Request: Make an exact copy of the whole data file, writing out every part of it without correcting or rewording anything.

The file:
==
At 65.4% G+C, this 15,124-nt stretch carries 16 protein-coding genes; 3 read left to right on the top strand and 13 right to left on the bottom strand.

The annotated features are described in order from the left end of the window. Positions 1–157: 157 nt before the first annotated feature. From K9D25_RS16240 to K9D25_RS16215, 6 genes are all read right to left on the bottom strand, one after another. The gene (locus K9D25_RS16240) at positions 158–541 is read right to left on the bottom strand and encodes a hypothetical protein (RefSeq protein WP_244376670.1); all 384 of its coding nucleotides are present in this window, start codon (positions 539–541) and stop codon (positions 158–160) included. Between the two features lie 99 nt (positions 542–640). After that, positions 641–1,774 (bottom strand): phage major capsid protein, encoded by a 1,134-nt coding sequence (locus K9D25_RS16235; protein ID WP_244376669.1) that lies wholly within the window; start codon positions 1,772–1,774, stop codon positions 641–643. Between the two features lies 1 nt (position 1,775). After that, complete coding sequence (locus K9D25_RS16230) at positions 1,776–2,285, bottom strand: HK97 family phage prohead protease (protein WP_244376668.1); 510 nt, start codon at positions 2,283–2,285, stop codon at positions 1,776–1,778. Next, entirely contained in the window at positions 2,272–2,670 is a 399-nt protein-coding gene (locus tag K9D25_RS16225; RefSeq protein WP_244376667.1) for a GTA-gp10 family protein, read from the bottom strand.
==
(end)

At 65.4% G+C, this 15,124-nt stretch carries 16 protein-coding genes; 3 read left to right on the top strand and 13 right to left on the bottom strand.

The annotated features are described in order from the left end of the window. Positions 1–157: 157 nt before the first annotated feature. From K9D25_RS16240 to K9D25_RS16215, 6 genes are all read right to left on the bottom strand, one after another. The gene (locus K9D25_RS16240) at positions 158–541 is read right to left on the bottom strand and encodes a hypothetical protein (RefSeq protein WP_244376670.1); all 384 of its coding nucleotides are present in this window, start codon (positions 539–541) and stop codon (positions 158–160) included. Between the two features lie 99 nt (positions 542–640). After that, positions 641–1,774 (bottom strand): phage major capsid protein, encoded by a 1,134-nt coding sequence (locus K9D25_RS16235; protein ID WP_244376669.1) that lies wholly within the window; start codon positions 1,772–1,774, stop codon positions 641–643. Between the two features lies 1 nt (position 1,775). After that, complete coding sequence (locus K9D25_RS16230) at positions 1,776–2,285, bottom strand: HK97 family phage prohead protease (protein WP_244376668.1); 510 nt, start codon at positions 2,283–2,285, stop codon at positions 1,776–1,778. Next, entirely contained in the window at positions 2,272–2,670 is a 399-nt protein-coding gene (locus tag K9D25_RS16225; RefSeq protein WP_244376667.1) for a GTA-gp10 family protein, read from the bottom strand.